Beware of “Can you hear me?” phone scam

Source: Article by Kathy Kristof of CBS News (http://www.cbsnews.com/news/beware-new-can-you-hear-me-scam/); accessed 31 January 2017.

The public are being warned about this latest phone scam, the “can you hear me” con. It is actually a variation on earlier scams aimed at getting the victim to say the word “yes” in a phone conversation. That affirmative response is recorded by the fraudster and used to authorize unwanted charges on a phone or utility bill or a stolen credit card. Once they have the recorded “yes,” they say that you have agreed to something.

So you may be asking how you can be charged if you don’t provide a payment method? The fraudster already has your phone number, and many phone providers pass through third-party charges. Additionally, the fraudster may already have some of your personal information such as a credit card number or utility bill (possibly as the result of a data breach). When you dispute the charge, they can say that they have your consent on a recorded call.

What can you do? Kathy’s article (http://www.cbsnews.com/news/beware-new-can-you-hear-me-scam/) suggests the following:

If you suspect you have already been victimized, check your credit card, phone and cable statements carefully for any unfamiliar charges. Call the billing company — whether your credit card company or your phone provider — and dispute anything that you didn’t authorize on purpose. If they say you have been recorded approving the charge and you have no recollection of that, ask for proof.

If you need help disputing an unauthorized credit card charge, contact the Federal Trade Commission. If the charge hit your phone bill, the Federal Communications Commission regulates phone bill “cramming.”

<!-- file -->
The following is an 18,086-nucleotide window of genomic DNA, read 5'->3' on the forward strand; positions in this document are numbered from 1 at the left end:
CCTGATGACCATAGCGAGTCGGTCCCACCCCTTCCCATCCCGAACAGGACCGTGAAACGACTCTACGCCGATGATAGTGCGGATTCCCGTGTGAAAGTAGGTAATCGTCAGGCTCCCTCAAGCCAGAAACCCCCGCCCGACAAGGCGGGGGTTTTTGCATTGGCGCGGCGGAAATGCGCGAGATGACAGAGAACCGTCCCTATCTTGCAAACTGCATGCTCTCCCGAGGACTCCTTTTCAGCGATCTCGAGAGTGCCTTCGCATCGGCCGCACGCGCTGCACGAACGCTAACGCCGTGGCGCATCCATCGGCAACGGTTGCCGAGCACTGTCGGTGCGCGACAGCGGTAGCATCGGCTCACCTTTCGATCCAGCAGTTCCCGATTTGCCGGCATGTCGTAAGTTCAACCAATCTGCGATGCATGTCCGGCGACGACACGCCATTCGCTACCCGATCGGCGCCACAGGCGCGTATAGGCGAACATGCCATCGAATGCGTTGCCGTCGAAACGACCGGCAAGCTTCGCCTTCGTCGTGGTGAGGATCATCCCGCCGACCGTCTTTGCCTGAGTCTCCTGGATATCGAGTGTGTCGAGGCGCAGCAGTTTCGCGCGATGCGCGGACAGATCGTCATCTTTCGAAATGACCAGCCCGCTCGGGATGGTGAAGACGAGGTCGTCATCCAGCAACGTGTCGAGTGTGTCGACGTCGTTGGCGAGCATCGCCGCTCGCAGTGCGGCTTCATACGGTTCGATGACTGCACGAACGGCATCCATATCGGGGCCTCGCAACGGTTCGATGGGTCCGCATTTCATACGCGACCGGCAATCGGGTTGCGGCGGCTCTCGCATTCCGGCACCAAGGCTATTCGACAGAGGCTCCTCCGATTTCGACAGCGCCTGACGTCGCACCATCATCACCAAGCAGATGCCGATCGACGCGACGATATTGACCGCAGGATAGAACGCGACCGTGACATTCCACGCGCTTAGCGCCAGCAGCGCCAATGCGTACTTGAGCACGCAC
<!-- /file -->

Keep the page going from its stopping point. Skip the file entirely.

If you have not yet been victimized, the best way to avoid telemarketing calls from con artists is to sign up for a free blocking service or simply let calls from unfamiliar numbers go to your answering machine. Scammers rarely leave a message.

If you do answer a call from an unfamiliar number, be skeptical of strangers asking questions that would normally elicit a “yes” response. The question doesn’t have to be “can you hear me?” It could be “are you the lady of the house?”; “do you pay the household telephone bills?”; “are you the homeowner?”; or any number of similar yes/no questions. A reasonable response to any of these questions is: “Who are you, and why do you want to know?”

If the caller maintains they are with a government agency — Social Security, the IRS, the Department of Motor Vehicles or the court system — hang up immediately. Government officials communicate by mail, not phone (unless you initiate the call). Many con artists use the aegis of authority to convince you to keep talking. The longer you talk, the more likely you are to say something that will allow them to make you a victim.

Attention Android Device Owners: Do not use “CAC Scan” app

CAC Scan1From the Information Protection office at Barksdale AFB: